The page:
Electroclinical features of idiopathic generalised epilepsy with persisting absences in adult life

Roberto Michelucci, Guido Rubboli, Daniela Passarelli, Patrizia Riguzzi, Lilia Volpi, Lucio Parmeggiani, Romana Rizzi, Elena Gardella, Carlo Alberto Tassinari

Research output: Contribution to journalArticlepeer-review


Objectives - To describe the electroclinical features of typical absences persisting in adult life. Methods - Twelve adult patients (aged 21 to 56 years) with idiopathic generalised epilepsy featuring typical absences as the prominent clinical feature were studied. All patients underwent a full clinical and neurophysiological investigation including ictal documentation of seizures. Results - Neurological examination and neuroradiological investigations were normal in all cases. Clinical findings included a median age at onset of absences of 14 (range 4-32) years, almost constant tonic-clonic seizures (in 83% of patients), frequent episodes of absence status (in 33% of patients), and associated cognitive or psychiatric disturbances. Interictal EEG findings showed normal background activity, generalised paroxysms of spike waves or polyspike waves, and inconstant focal spikes (in five patients); runs of polyspikes were seen during non-REM sleep. Ictal EEG findings showed generalised spike waves at 3 Hz, sometimes preceded by multiple spikes, or more complex EEG patterns with sequences of polyspikes intermingled with spike waves or polyspike waves, showing discharge firagmentation or variation of intradischarge frequency. Conclusion - The results of the present study show that absences persisting in adult life may show particular clinical and EEG patterns, distinct from those in childhood or adolescence.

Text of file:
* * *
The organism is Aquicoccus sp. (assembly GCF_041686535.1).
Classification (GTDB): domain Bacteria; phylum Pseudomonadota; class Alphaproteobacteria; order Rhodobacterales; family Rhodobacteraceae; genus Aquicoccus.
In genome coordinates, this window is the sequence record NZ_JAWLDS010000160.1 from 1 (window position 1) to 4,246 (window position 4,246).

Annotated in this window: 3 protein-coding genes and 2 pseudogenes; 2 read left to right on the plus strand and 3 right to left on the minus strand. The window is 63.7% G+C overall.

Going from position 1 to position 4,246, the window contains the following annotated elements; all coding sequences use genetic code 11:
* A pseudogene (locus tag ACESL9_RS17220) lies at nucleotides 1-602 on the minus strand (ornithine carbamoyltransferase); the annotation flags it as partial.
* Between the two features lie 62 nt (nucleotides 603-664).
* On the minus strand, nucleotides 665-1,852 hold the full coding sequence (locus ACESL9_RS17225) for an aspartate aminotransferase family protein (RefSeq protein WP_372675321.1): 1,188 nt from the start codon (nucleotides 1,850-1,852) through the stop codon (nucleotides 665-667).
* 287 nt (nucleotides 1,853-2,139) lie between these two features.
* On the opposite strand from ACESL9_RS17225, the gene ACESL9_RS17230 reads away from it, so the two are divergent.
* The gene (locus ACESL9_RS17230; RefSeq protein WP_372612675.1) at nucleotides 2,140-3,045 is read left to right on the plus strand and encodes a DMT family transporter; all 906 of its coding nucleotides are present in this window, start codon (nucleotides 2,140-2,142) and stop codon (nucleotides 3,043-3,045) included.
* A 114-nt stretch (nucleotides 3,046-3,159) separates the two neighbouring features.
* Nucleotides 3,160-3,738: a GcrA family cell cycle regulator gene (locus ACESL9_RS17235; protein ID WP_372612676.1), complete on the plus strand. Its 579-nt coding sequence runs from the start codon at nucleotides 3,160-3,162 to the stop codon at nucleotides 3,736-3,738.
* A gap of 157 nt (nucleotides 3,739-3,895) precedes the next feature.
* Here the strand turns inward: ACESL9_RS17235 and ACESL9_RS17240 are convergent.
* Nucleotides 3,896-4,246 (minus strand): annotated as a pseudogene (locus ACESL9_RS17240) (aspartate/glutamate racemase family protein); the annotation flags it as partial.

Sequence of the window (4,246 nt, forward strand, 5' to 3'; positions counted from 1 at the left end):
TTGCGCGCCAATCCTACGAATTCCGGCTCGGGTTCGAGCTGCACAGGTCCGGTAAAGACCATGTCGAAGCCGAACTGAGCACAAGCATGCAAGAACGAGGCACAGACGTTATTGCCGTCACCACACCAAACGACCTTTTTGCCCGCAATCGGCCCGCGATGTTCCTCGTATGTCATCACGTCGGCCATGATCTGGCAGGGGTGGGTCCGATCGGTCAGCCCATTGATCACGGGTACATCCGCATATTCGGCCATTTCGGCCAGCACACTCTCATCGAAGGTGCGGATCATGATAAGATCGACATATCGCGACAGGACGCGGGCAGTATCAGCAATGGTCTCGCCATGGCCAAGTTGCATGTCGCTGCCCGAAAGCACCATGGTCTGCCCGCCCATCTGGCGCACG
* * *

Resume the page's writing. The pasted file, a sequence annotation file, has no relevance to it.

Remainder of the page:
Original languageEnglish
Pages (from-to)471-477
Number of pages7
JournalJournal of Neurology, Neurosurgery and Psychiatry
Issue number5
Publication statusPublished - Nov 1996


  • Adults
  • Idiopathic generalised epilepsy
  • Polyspikes
  • Typical absences

ASJC Scopus subject areas

  • Psychiatry and Mental health
  • Neuroscience(all)
  • Neuropsychology and Physiological Psychology


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